They jump out of bed at the crack of dawn and are relentlessly cheerful despite the early hour.
But so-called ‘larks’ may not hold the moral high ground. Early risers become less honest as the day goes on, a US study has found. By the evening, they are more likely to cheat and lie than ‘night owls’ – those who like to wake up and go to bed late.
The findings challenge the view that night owls are more likely to be badly behaved.
Researcher Sunita Sah, of Georgetown University, said: ‘They cast doubt on the stereotype that evening people are somehow dissolute.’ The researchers from John Hopkins, Washington and Georgetown universities put 200 students through tests and games designed to measure their honesty. They also asked them questions to work out whether they were a lark or an owl. Questions included how alert they felt on waking up, what time of day they felt at their best and when they feel like going to bed.
Morning types were more likely to cheat and inflate their scores in the evening – likely because they were low in the mental energy needed to resist temptation.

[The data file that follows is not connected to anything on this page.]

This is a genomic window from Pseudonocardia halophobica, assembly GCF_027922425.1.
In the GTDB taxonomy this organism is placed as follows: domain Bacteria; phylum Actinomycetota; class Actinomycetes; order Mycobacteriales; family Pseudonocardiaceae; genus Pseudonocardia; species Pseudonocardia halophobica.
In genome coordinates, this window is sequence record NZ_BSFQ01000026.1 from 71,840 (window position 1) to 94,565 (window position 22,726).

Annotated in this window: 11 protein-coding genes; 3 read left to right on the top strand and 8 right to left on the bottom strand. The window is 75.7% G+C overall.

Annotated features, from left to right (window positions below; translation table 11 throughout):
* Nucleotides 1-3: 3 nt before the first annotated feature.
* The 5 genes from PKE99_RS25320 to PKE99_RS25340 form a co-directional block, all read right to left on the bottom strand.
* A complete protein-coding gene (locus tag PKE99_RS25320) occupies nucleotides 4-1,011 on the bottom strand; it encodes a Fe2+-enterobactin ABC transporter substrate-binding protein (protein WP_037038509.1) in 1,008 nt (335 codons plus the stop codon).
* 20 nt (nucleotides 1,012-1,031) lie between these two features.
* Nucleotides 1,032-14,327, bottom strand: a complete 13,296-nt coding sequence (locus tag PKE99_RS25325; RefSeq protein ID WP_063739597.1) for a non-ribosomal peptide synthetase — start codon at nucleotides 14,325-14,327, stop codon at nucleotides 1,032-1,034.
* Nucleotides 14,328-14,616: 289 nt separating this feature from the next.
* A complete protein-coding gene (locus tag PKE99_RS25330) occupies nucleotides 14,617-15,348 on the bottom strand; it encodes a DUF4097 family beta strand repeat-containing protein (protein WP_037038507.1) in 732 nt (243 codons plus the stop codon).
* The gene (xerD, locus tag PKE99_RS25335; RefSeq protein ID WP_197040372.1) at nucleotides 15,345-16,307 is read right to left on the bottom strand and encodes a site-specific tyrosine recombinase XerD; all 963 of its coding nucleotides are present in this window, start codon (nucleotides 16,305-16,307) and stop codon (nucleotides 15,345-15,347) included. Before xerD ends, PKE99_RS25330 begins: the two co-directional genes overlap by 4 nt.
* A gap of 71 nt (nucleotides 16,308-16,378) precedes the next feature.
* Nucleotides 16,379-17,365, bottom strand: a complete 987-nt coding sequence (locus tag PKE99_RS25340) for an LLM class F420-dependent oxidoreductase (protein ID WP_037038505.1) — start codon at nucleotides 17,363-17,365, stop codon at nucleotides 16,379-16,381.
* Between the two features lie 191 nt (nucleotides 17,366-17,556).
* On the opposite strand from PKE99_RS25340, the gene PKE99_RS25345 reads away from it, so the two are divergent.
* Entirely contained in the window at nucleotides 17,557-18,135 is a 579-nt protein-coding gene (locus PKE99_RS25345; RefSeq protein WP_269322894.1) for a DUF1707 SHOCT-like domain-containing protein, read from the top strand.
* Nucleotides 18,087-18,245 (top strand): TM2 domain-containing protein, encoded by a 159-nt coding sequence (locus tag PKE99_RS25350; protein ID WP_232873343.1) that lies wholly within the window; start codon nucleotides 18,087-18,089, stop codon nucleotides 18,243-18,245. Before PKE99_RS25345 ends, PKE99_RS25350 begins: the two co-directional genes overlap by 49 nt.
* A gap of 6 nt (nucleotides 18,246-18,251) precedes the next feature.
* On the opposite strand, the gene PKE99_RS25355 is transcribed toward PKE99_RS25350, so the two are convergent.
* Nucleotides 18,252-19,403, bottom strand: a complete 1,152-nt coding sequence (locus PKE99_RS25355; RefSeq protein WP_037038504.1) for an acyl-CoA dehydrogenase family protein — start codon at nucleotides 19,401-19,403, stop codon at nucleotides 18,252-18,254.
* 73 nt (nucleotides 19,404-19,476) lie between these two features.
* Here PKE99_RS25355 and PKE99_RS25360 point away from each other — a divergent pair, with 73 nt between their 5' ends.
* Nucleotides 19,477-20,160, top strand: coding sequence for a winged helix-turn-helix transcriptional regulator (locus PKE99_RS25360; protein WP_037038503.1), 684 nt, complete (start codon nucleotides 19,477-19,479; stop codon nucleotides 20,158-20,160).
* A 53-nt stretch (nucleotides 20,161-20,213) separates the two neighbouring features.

Owls, in contrast, tended to lie in the morning, when they were sleepy. This means that the dishonesty is balanced out between the two types of people – it just happens at different times of the day.
This suggests that dishonesty is balanced out between the two types of people – it just happens at different times of the day.
Dr Sah said the findings have major implications for workplaces and particularly those where employees work shifts. Previous research has shown that those who pride themselves in being honest are most likely to lapse when tried. In contrast, those who lie with ease practise less self-control to begin with and so are less affected by sleepiness.
source: Dailymail UK